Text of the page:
Here is the abstract you requested from the IMAPS_2012 technical program page. This is the original abstract submitted by the author. Any changes to the technical content of the final manuscript published by IMAPS or the presentation that is given during the event is done by the author, not IMAPS.
|Bonding Wire: Scalability, is it the Wave of the Future?|
|Keywords: Bonding Wire, Copper, Miniturization|
|Miniaturization is a major trend in the semiconductor industry today, and it necessitates that the entire ecosystem adapt and evolve. Current standard materials and tools make it possible to scale down to a certain level, but attempting to go beyond that leads to the figurative brick wall. Wire bonding infrastructure is so extensive that no other chip-interconnection method can displace wire bonds in the foreseeable future, although other technologies, particularly flip chip, will experience increasing utilization. Increasing miniaturization of electronic circuits has put relentless pressure on wire bonding technology to (1) increase yields (<25 ppm defects); (2) decrease pitch (<70 m for ball bonds) and (3) lowest possible and ever decreasing cost. Although there are efforts to make smaller wires, wire makers, wire drawing equipment and tool makers are working toward a boundary of existing methods. When wire diameter is successfully reduced, more issues correlated with wire uniformity and production control of the low required tension during the drawing process appear, these may result in low yield and higher cost. Another limiting point is the drawing die which experiences yield issue and high erosion at the very small diameter. Looking at the wire manufacturing process from a simplistic view, one could ask: How logical is it to cast the wire at a very large diameter, just to draw it down to a small diameter? This presentation will explore this question, and will discuss possible solutions for achieving miniaturization while avoiding the problems and expenses found with the current manufacturing process. Various wire bonding materials will be detailed, as well as the pros and cons of each. Attendees will learn about alternative materials, processes and technologies that could fundamentally improve the wire bonding infrastructure.|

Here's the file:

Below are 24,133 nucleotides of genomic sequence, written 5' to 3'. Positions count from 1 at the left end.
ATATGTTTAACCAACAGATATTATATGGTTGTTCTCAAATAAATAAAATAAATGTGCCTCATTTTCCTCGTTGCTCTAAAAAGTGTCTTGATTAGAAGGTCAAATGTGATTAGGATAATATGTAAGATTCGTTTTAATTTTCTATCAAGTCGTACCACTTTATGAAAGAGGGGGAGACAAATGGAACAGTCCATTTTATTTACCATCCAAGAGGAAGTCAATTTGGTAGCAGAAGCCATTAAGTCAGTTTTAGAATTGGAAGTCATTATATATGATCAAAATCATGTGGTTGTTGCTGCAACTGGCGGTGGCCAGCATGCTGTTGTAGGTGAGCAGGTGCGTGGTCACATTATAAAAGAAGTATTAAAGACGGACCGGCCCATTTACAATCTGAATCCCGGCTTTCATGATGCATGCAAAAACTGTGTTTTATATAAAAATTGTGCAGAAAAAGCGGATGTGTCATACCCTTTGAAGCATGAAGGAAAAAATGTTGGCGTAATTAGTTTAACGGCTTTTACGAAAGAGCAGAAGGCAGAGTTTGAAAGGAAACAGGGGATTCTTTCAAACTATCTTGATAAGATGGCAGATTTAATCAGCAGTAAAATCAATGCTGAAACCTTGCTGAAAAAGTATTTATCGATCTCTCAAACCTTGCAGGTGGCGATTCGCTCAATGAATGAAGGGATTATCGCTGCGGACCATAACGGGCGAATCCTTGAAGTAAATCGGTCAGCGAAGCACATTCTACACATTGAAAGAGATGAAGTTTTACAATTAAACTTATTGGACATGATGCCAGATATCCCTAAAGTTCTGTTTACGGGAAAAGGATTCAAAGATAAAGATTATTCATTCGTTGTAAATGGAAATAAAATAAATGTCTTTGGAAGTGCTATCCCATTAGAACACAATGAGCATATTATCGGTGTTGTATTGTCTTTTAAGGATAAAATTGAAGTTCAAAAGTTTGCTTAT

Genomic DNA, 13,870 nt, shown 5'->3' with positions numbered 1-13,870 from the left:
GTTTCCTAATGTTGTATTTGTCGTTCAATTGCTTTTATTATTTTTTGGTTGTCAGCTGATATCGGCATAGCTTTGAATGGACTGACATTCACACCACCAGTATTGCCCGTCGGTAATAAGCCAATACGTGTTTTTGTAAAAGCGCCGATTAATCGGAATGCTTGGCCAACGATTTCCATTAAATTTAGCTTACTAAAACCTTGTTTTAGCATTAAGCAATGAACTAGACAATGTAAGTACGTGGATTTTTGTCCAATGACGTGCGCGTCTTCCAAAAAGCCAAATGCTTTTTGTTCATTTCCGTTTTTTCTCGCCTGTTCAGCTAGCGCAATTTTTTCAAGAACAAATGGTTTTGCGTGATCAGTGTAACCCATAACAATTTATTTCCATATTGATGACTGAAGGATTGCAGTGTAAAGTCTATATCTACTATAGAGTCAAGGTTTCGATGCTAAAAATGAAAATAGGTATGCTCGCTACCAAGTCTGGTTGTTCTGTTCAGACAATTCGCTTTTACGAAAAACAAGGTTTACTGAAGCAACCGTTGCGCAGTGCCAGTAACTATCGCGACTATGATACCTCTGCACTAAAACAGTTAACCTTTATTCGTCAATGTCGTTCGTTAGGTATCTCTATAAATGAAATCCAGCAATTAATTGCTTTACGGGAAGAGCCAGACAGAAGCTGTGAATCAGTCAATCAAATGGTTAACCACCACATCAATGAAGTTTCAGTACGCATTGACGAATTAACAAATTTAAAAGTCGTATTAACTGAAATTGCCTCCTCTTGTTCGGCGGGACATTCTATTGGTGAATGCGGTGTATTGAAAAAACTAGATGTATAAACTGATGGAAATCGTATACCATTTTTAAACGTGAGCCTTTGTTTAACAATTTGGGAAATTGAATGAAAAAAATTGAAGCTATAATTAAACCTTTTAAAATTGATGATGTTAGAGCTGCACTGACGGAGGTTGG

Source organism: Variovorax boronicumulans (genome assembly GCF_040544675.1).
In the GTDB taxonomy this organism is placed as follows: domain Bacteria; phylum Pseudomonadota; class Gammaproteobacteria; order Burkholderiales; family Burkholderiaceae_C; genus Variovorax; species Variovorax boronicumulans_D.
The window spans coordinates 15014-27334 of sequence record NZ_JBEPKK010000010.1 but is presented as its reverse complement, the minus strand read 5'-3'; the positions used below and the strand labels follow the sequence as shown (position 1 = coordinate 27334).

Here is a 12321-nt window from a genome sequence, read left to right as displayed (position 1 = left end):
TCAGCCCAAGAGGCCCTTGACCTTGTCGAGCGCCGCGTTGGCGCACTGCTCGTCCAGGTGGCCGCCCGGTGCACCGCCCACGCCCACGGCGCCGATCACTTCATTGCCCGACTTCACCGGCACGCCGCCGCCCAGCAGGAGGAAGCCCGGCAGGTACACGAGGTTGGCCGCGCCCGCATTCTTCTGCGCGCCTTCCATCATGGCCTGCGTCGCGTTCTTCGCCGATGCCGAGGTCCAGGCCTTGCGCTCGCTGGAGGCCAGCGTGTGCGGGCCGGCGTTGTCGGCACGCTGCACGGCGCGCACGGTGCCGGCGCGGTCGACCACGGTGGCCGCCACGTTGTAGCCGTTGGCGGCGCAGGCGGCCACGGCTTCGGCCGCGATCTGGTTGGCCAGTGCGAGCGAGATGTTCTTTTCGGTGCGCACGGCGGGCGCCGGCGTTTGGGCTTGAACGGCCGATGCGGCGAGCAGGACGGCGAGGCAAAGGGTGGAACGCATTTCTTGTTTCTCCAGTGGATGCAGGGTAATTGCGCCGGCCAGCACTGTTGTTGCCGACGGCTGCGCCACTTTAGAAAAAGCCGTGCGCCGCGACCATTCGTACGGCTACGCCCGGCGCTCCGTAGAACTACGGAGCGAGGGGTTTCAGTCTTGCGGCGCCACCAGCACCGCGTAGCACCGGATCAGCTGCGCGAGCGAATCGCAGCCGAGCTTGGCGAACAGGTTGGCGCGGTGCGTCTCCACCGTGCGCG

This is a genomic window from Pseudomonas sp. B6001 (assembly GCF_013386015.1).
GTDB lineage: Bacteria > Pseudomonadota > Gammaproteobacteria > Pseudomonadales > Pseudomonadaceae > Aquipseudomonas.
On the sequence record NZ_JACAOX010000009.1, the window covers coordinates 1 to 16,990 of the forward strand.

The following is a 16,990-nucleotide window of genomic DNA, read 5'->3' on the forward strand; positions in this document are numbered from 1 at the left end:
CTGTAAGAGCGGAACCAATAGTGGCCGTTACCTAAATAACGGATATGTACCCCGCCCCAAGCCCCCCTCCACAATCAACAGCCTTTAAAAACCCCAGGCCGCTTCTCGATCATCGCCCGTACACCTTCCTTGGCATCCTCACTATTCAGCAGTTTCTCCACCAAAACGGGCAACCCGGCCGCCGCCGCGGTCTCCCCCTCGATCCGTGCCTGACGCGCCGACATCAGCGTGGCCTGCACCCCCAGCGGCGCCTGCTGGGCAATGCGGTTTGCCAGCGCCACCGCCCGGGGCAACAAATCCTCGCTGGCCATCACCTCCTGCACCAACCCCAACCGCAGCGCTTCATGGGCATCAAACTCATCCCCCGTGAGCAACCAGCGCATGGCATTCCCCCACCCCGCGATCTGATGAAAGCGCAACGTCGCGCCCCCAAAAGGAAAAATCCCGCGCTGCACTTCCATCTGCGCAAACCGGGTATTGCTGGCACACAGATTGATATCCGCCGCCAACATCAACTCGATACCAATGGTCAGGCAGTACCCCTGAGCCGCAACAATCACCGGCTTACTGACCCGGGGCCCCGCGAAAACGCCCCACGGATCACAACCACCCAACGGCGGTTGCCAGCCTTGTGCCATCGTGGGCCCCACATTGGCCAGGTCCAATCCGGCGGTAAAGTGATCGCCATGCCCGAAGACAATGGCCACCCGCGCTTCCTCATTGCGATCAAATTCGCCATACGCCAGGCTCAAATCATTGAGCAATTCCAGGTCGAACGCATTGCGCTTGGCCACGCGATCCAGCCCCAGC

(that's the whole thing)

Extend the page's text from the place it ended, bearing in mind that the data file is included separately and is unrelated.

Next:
|D. Stephan, Director, Application & Product Marketing
RED Micro Wire